DENVER - An excess insurer had no duty to indemnify two insureds for a construction defect case because the primary policy was not yet exhausted, a Colorado federal judge ruled March 20, dismissing a reimbursement lawsuit filed by two other insurers seeking monies for the defect case's settlement (Zurich American Insurance Co. and American Guarantee and Liability Insurance Co. v. Acadia Insurance Co., No. 14-01273, D. Colo., 2017 U.S. Dist. LEXIS 39579).
PEORIA, Ill. - Because questions of fact exist regarding the cause of the collapse of a building's second floor and the insured's knowledge of the condition of the building, an Illinois federal judge on March 21 denied an insurer's motion for summary judgment (WAMFAM5 Inc. v. Nova Casualty Insurance Co., No. 15-1195, C.D. Ill., 2017 U.S. Dist. LEXIS 40159).
TYLER, Texas - In a patent infringement lawsuit, an expert may provide opinions "based on his technical knowledge and expertise" as to the technical advantages of a claimed process of forming circuitry used in controlling liquid crystal displays (LCDs), a Texas federal magistrate judge ruled March 22 (Eidos Display LLC and Eidos III LLC v. Chi Mei Innolux Corp., et al., No. 11-00201, E.D. Texas, 2017 U.S. Dist. LEXIS 41040).
OAKLAND, Calif. - A California federal judge on March 22 granted in part a motion for summary judgment by Apple Inc., finding that the plaintiffs in a putative antitrust class action failed to establish the primary alleged aftermarket for iPhone voice and data services related to claimed service exclusivity through AT&T Mobility, but the judge deemed a narrower aftermarket related to iPhones not unlocked for service provider exclusivity sufficiently alleged (Zack Ward, et al. v. Apple Inc., No. 4:12-cv-05404, N.D. Calif.).
WASHINGTON, D.C. - In-N-Out Burger Inc. violated the National Labor Relations Act (NLRA) when it prohibited employees from wearing unauthorized buttons or insignia that referenced union activity and wages, the National Labor Relations Board ruled March 21 (In-N-Out Burger, Inc. and Mid-South Organizing Committee, Nos. 16-CA-156147 and 16-CA-163251, NLRB).
NEW ORLEANS - A dismissal with prejudice of a complaint seeking a declaration of patent noninfringement and that no trade secrets were misappropriated was correct, the Fifth Circuit U.S. Court of Appeals ruled March 20 in a dispute over gas-to-liquid (GTL) conversion technology (Sasol North America Inc., et al. v. GTLPetrol LLC, No. 16-20122, 5th Cir., 2017 U.S. App. LEXIS 5107).
PHILADELPHIA - A child pornography suspect was correctly found to be in contempt when he refused to comply with a court order requiring him to provide law enforcement with access to external hard drives, a Third Circuit U.S. Court of Appeals panel ruled March 20, finding that the defendant's rights under the Fifth Amendment to the U.S. Constitution were not violated (United States of America v. Apple Mac Pro Computer, et al., No. 15-3537, 3rd Cir.; 2017 U.S. App. LEXIS 4874).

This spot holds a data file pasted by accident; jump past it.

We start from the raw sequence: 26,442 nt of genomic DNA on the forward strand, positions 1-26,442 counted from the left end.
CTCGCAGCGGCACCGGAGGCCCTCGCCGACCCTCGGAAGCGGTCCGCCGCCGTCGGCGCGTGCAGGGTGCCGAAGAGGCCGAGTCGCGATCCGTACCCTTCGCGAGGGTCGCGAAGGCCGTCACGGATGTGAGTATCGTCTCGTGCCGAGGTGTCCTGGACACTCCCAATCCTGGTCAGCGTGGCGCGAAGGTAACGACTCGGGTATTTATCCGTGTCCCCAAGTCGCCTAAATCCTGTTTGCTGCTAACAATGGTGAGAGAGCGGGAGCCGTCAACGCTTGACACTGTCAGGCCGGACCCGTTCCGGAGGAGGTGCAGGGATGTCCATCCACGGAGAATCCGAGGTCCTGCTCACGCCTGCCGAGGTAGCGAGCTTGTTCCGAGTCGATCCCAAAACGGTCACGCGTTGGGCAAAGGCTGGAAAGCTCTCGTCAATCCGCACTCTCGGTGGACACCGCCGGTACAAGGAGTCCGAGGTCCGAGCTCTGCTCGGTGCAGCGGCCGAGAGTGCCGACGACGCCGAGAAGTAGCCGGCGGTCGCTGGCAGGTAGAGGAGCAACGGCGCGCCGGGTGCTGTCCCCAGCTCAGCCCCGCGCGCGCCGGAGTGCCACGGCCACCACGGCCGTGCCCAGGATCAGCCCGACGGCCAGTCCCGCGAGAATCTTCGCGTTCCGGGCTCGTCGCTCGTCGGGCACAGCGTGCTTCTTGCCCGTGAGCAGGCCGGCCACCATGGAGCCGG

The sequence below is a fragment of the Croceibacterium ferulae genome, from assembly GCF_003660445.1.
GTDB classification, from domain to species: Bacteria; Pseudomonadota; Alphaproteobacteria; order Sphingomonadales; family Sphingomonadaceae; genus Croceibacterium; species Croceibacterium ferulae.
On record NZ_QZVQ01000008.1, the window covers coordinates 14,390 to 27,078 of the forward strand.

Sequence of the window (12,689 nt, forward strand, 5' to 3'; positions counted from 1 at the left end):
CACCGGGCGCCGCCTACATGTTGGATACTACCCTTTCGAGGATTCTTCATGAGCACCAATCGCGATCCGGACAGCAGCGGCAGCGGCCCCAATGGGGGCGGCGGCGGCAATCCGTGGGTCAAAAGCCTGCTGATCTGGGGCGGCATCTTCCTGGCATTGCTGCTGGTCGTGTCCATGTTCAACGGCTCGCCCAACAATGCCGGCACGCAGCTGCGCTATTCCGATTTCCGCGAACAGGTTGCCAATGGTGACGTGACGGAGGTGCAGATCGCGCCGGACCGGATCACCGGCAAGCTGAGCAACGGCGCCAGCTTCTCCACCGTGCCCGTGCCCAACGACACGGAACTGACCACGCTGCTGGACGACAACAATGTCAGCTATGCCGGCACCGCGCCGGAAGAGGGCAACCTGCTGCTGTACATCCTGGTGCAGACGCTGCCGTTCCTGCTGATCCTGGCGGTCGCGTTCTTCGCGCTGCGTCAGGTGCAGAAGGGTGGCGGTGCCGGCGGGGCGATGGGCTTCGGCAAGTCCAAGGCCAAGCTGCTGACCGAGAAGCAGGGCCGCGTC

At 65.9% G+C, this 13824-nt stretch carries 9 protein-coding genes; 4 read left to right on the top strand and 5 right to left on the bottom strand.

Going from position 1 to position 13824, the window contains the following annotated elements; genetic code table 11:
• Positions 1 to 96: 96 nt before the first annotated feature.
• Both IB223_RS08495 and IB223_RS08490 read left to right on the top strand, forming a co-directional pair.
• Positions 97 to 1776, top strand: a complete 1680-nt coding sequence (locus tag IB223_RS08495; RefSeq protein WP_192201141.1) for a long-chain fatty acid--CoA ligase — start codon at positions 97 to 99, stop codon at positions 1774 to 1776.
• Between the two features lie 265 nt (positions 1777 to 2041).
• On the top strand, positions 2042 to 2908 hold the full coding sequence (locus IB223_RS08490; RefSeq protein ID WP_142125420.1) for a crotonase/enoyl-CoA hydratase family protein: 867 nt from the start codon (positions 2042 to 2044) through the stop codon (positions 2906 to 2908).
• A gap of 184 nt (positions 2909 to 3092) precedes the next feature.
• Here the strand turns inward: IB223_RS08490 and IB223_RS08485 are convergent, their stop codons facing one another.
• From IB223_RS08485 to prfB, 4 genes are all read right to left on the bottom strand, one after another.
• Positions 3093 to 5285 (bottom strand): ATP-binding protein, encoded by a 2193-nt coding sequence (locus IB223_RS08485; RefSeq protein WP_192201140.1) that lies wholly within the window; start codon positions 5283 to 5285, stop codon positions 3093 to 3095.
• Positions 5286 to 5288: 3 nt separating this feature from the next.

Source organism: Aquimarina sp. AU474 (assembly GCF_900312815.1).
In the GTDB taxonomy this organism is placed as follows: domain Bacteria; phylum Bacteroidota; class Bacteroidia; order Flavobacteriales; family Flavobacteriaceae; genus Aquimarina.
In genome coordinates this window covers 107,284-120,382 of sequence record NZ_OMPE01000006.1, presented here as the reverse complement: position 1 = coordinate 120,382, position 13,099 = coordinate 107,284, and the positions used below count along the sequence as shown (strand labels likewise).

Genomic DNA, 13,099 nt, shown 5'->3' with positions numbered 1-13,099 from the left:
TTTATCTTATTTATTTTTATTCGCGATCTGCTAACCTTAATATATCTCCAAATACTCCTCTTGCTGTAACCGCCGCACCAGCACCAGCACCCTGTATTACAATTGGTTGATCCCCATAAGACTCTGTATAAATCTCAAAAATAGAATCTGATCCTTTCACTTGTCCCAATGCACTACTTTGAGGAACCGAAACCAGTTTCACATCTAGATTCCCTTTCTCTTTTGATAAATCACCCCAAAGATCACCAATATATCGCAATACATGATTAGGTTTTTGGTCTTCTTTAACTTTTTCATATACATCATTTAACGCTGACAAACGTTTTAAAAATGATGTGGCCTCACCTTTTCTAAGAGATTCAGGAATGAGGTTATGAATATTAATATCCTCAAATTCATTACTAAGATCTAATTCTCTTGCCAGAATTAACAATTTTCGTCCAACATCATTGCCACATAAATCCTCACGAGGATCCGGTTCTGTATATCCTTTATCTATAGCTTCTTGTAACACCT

DETROIT - Some of the defendants sued by residents of Flint, Mich., in connection with the lead-contaminated drinking water in that city filed a brief in Michigan federal court on March 21, arguing that the lawsuit meets the local controversy exception to the Class Action Fairness Act (CAFA) and, therefore, the court should deny a motion filed by another group of defendants asking it to alter its judgment with regard to exercising its jurisdiction over state law claims (Myia McMillian, et al. v. Governor Richard D. Snyder, et al., No. 16-10796, E.D. Mich.).
PASADENA, Calif. - The Ninth Circuit U.S. Court of Appeals on March 21 affirmed a lower federal court's $6,080,568 judgment in favor of an insured in a breach of contract and bad faith lawsuit against its excess general liability insurer arising from an underlying patent infringement dispute (Teleflex Medical Incorporated v. National Union Fire Insurance Company of Pittsburgh, Pa., No. 14-56366, 9th Cir., 2017 U.S. App. LEXIS 4996).
CHICAGO - The Seventh Circuit U.S. Court of Appeals on March 21 affirmed a lower federal court's ruling that an underlying lawsuit against an insured does not assert a claim that plausibly falls under her professional liability insurance policy, rejecting an appeal by a homeowners insurer seeking reimbursement of underlying defense costs from the professional liability insurer (Madison Mutual Insurance Co. v. Diamond State Ins Co., No. 15-3292, 7th Cir., 2017 U.S. App. LEXIS 5006).
PHILADELPHIA - A Third Circuit U.S. Court of Appeals panel on March 22 reversed a federal judge in New Jersey's ruling awarding summary judgment to the maker of the osteoporosis drug Fosamax, finding that the manufacturer was unable to produce evidence showing that the Food and Drug Administration would not have approved a stronger warning on the drug's label regarding the risk of femoral fracture (In re Fosamax [Alendronate Sodium] Products Liability Litigation, No. 14-1900, 3rd Cir., 2017 U.S. App. LEXIS 5075).